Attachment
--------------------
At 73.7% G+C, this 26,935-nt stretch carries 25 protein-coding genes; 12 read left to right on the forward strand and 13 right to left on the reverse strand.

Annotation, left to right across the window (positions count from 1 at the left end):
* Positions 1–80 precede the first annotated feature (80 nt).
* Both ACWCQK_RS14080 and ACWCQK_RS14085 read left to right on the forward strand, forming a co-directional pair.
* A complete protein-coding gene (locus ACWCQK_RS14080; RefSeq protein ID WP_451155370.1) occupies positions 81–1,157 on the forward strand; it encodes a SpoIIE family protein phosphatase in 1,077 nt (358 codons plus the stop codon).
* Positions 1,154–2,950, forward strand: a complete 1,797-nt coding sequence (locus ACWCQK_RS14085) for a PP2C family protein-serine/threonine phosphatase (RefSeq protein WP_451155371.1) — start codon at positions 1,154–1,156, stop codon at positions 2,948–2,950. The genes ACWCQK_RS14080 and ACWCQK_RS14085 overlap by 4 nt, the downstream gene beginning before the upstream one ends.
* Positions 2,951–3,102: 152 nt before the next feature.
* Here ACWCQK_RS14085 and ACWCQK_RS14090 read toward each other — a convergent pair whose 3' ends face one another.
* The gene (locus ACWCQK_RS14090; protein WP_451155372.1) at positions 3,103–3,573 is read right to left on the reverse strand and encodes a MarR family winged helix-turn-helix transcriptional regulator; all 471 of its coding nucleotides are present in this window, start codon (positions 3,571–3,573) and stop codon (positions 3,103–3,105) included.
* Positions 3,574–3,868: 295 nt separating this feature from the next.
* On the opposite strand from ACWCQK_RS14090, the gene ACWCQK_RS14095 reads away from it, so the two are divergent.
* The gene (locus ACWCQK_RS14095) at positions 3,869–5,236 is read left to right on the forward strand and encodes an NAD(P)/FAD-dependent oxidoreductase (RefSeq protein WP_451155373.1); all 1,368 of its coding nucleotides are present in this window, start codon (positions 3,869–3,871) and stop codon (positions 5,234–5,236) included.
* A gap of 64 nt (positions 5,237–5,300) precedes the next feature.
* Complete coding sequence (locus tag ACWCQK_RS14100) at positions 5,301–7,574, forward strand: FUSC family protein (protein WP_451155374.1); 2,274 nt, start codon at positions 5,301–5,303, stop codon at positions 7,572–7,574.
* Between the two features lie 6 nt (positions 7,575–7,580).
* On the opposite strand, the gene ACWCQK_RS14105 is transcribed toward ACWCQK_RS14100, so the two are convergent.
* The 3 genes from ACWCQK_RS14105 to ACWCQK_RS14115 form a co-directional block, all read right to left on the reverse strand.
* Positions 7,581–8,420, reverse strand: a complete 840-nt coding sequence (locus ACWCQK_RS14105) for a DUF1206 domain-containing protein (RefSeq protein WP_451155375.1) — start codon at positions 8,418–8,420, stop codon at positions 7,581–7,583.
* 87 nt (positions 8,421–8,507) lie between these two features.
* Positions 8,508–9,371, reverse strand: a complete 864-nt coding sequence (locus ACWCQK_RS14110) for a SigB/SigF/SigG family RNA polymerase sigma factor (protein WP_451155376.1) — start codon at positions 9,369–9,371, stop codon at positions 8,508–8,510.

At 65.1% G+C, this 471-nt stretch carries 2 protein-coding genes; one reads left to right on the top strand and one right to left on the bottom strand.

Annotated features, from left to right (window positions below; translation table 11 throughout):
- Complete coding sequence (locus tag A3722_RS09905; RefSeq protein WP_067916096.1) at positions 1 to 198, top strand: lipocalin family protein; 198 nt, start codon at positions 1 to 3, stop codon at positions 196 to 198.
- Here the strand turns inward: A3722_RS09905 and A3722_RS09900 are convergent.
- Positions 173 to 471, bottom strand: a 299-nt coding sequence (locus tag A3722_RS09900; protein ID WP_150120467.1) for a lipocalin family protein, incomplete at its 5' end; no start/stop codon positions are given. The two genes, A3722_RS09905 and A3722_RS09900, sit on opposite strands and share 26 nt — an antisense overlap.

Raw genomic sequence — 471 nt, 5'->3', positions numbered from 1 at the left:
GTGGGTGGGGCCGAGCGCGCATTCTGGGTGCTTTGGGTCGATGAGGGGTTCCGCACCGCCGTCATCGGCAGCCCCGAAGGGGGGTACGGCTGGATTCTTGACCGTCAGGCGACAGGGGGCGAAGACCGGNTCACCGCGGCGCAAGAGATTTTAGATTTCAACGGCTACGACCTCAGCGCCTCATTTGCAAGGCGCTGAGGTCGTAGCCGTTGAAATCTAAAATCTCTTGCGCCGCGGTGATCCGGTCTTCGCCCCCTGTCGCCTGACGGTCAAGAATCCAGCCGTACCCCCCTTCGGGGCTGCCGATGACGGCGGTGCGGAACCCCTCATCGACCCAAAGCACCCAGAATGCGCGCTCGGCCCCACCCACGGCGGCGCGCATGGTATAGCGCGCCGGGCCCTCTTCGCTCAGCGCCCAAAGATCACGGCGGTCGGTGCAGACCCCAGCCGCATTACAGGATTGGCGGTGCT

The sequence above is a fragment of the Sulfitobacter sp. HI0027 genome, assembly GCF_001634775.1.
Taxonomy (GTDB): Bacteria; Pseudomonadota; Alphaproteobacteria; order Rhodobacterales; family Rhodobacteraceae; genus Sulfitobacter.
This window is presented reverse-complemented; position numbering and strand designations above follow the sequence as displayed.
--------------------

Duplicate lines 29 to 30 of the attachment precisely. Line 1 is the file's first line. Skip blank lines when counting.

Taxonomy (GTDB): Bacteria; Pseudomonadota; Alphaproteobacteria; order Rhodobacterales; family Rhodobacteraceae; genus Sulfitobacter.
This window is presented reverse-complemented; position numbering and strand designations above follow the sequence as displayed.